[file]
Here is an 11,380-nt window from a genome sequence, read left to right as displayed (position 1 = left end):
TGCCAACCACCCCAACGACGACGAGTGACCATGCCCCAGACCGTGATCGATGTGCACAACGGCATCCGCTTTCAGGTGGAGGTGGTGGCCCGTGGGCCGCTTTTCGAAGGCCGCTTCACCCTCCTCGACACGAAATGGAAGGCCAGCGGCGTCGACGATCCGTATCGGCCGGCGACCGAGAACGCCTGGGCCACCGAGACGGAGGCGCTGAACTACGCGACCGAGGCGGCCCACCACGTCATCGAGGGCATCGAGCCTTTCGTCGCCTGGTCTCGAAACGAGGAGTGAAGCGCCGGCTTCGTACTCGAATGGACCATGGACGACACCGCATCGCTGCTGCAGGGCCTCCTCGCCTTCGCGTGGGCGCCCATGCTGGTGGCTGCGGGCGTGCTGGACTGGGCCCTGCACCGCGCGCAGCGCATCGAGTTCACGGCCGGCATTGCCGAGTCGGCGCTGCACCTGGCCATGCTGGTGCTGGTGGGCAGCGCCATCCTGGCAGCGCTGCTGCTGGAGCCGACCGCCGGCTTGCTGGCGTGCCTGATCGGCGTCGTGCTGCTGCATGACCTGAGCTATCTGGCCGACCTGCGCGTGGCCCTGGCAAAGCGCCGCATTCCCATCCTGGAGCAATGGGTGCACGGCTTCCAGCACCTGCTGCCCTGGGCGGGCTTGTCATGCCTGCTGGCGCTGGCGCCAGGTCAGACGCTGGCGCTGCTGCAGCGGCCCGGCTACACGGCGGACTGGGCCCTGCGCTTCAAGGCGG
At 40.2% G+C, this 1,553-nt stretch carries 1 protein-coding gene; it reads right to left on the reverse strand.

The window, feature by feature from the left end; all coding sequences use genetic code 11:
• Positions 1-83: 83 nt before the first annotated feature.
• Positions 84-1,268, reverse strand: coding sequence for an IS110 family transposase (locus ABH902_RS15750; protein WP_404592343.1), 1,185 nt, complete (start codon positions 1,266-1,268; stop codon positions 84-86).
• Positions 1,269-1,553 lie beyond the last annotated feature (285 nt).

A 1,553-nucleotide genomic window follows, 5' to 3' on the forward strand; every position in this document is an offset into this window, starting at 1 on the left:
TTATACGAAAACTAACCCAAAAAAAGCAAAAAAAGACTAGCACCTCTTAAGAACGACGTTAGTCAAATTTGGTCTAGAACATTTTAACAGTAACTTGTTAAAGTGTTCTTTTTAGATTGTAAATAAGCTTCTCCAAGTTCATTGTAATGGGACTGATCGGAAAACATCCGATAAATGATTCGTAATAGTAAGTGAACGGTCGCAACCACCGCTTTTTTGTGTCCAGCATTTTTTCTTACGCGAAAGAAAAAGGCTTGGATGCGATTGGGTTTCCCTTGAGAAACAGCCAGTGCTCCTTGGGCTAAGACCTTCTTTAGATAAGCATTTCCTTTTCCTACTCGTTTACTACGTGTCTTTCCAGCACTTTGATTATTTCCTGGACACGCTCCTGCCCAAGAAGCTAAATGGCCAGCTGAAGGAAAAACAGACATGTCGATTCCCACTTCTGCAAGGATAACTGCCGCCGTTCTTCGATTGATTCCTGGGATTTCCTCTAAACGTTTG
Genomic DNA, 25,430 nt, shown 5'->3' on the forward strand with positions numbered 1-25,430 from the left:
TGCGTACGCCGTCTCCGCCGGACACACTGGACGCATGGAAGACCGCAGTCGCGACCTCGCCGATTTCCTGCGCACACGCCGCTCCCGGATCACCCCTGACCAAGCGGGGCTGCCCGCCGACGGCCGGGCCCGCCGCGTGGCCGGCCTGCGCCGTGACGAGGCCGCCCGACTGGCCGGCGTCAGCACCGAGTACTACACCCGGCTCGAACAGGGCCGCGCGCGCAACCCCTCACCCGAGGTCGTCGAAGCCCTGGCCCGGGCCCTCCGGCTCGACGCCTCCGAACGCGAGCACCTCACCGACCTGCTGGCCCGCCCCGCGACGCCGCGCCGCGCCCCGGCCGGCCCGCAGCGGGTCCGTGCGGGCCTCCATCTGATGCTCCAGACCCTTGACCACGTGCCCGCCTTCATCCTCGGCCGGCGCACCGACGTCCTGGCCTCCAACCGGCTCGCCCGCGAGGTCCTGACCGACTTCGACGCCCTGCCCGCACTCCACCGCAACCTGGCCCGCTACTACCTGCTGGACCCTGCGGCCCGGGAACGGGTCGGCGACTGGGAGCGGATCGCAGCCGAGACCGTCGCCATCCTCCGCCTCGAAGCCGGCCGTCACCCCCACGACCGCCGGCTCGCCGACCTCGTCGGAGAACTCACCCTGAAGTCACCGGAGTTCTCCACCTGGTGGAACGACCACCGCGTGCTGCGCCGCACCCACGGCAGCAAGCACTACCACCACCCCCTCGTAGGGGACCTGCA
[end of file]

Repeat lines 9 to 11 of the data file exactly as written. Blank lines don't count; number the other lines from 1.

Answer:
TTATACGAAAACTAACCCAAAAAAAGCAAAAAAAGACTAGCACCTCTTAAGAACGACGTTAGTCAAATTTGGTCTAGAACATTTTAACAGTAACTTGTTAAAGTGTTCTTTTTAGATTGTAAATAAGCTTCTCCAAGTTCATTGTAATGGGACTGATCGGAAAACATCCGATAAATGATTCGTAATAGTAAGTGAACGGTCGCAACCACCGCTTTTTTGTGTCCAGCATTTTTTCTTACGCGAAAGAAAAAGGCTTGGATGCGATTGGGTTTCCCTTGAGAAACAGCCAGTGCTCCTTGGGCTAAGACCTTCTTTAGATAAGCATTTCCTTTTCCTACTCGTTTACTACGTGTCTTTCCAGCACTTTGATTATTTCCTGGACACGCTCCTGCCCAAGAAGCTAAATGGCCAGCTGAAGGAAAAACAGACATGTCGATTCCCACTTCTGCAAGGATAACTGCCGCCGTTCTTCGATTGATTCCTGGGATTTCCTCTAAACGTTTG
Genomic DNA, 25,430 nt, shown 5'->3' on the forward strand with positions numbered 1-25,430 from the left:
TGCGTACGCCGTCTCCGCCGGACACACTGGACGCATGGAAGACCGCAGTCGCGACCTCGCCGATTTCCTGCGCACACGCCGCTCCCGGATCACCCCTGACCAAGCGGGGCTGCCCGCCGACGGCCGGGCCCGCCGCGTGGCCGGCCTGCGCCGTGACGAGGCCGCCCGACTGGCCGGCGTCAGCACCGAGTACTACACCCGGCTCGAACAGGGCCGCGCGCGCAACCCCTCACCCGAGGTCGTCGAAGCCCTGGCCCGGGCCCTCCGGCTCGACGCCTCCGAACGCGAGCACCTCACCGACCTGCTGGCCCGCCCCGCGACGCCGCGCCGCGCCCCGGCCGGCCCGCAGCGGGTCCGTGCGGGCCTCCATCTGATGCTCCAGACCCTTGACCACGTGCCCGCCTTCATCCTCGGCCGGCGCACCGACGTCCTGGCCTCCAACCGGCTCGCCCGCGAGGTCCTGACCGACTTCGACGCCCTGCCCGCACTCCACCGCAACCTGGCCCGCTACTACCTGCTGGACCCTGCGGCCCGGGAACGGGTCGGCGACTGGGAGCGGATCGCAGCCGAGACCGTCGCCATCCTCCGCCTCGAAGCCGGCCGTCACCCCCACGACCGCCGGCTCGCCGACCTCGTCGGAGAACTCACCCTGAAGTCACCGGAGTTCTCCACCTGGTGGAACGACCACCGCGTGCTGCGCCGCACCCACGGCAGCAAGCACTACCACCACCCCCTCGTAGGGGACCTGCA